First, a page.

The powerful lessons for Democrats and for the public going into the hearings are those from 1987, when Robert Bork's nomination by President Ronald Reagan was soundly rejected by a vote of 58-42 and followed by Kennedy's unanimous confirmation. Six Republicans voted against Bork (including Arlen Specter, who is now chair of the Senate Judiciary Committee).
Specter said at the time that Bork was rejected because his views were "perhaps the most extreme of any nominee who had ever been considered by the Senate," and the hearings established the important precedent of the Senate's right to reject where there is substantial doubt that the nominee's philosophy comes within the broad continuum of U.S. constitutional jurisprudence."
Right-wing advocates recall the Bork hearings as a lynching. Bork said then that his rejection was "part of a larger war for control of our national culture." Now he's saying that Kennedy typifies a Court that is "enacting a political agenda" as he warns Bush against picking a candidate like Kennedy, and unlike him, who would "tend to drift to the left in response to elite opinion."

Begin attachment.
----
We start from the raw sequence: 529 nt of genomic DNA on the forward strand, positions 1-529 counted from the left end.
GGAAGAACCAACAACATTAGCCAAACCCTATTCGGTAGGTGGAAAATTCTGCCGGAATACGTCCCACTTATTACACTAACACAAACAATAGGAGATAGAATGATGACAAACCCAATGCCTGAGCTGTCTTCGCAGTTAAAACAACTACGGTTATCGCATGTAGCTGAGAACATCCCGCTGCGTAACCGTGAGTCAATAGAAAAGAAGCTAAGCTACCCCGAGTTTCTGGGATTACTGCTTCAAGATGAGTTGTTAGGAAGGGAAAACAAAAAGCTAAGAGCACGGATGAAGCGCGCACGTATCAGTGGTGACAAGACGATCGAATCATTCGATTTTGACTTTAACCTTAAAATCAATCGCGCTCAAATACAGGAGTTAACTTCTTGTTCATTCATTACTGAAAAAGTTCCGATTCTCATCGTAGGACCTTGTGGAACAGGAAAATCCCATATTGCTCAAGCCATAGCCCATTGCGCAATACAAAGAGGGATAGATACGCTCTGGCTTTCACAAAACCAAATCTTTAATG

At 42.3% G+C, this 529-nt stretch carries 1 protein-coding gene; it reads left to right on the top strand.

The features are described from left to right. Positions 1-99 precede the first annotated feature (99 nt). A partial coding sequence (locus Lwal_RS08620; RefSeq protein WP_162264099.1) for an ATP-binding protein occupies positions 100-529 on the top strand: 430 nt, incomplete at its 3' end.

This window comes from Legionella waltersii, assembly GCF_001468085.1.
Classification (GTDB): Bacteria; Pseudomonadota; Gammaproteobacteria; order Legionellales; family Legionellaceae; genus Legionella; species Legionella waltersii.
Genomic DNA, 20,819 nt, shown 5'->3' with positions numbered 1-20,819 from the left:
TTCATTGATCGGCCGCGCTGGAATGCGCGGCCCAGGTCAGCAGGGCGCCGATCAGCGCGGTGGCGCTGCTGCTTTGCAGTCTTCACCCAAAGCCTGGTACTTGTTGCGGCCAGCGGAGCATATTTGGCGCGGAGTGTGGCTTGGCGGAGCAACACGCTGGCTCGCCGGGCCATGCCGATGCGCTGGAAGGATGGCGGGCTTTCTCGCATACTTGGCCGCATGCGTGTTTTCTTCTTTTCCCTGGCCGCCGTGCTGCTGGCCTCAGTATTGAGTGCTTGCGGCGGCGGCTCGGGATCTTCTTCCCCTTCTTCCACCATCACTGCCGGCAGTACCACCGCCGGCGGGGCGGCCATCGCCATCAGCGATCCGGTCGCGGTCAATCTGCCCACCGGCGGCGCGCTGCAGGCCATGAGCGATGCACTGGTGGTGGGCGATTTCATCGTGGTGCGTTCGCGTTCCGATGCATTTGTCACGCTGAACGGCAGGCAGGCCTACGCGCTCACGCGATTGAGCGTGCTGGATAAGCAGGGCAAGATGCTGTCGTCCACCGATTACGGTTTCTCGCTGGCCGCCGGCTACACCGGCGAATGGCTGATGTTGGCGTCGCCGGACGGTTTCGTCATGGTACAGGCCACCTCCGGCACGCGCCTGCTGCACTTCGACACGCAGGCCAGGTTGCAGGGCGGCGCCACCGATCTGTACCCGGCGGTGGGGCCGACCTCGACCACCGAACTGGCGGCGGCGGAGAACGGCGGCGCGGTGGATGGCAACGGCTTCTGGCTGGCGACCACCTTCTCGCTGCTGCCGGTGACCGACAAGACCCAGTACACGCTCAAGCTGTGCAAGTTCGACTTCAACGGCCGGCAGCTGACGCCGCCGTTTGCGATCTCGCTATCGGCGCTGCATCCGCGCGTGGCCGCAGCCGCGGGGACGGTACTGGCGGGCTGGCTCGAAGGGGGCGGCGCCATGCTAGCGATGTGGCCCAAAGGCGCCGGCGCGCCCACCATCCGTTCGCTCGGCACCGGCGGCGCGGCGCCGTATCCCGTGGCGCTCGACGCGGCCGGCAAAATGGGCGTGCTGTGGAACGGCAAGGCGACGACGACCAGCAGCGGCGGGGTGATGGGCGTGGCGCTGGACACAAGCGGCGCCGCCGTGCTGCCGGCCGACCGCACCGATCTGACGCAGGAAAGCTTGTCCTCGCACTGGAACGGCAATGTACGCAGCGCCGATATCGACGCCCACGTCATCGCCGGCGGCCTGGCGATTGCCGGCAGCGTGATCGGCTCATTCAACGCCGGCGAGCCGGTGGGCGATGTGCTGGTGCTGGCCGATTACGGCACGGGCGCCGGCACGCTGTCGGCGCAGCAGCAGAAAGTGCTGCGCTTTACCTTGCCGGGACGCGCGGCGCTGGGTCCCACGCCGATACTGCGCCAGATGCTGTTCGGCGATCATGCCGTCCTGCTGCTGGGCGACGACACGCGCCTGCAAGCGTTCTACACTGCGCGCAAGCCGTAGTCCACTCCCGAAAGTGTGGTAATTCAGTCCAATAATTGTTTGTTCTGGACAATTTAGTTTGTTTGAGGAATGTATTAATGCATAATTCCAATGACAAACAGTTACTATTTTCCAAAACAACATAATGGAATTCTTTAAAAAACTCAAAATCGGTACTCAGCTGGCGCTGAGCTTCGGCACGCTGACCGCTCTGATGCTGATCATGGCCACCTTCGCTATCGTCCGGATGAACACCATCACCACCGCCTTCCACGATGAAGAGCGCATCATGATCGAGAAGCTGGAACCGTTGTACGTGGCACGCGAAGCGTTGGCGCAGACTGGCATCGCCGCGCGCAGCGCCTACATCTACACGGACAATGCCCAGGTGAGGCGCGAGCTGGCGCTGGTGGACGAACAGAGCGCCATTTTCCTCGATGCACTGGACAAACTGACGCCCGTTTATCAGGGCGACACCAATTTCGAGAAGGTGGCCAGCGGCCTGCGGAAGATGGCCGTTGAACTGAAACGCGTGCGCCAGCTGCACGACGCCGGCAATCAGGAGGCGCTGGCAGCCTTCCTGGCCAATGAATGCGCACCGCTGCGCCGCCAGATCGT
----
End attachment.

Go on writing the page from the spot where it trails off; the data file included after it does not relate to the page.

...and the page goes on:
It is apparent that Bush does not want to end up with another Justice Kennedy. It is not clear whether he wants a justice whose views are aligned with Scalia and Thomas or with Robert Bork. That is what the hearings need to tease out. When Bork faced questions during his hearing that led him to declare with smug defiance that he could not divine a right to privacy in the Constitution, the public sensed both the extremism and the lack of judicial temperament. The Senate became emboldened.
Justice William Brennan is often quoted for his invocation in New York Times v. Sullivan that "debate on public issues should be uninhibited, robust, and wide-open." Seldom quoted is the tail end of the quote that warns that it "may well include vehement, caustic, and sometimes unpleasantly sharp attacks."
That's what lies ahead for Bush's nominee -- and a good but messy thing, too.
Jack C. Doppelt is editor and publisher of On the Docket, co-author of "Nonvoters: America's No-Shows," and professor at Northwestern University's Medill School of Journalism.
By Jack C. Doppelt
Reprinted with permission from The American Prospect, 5 Broad Street, Boston, MA 02109. All rights reserved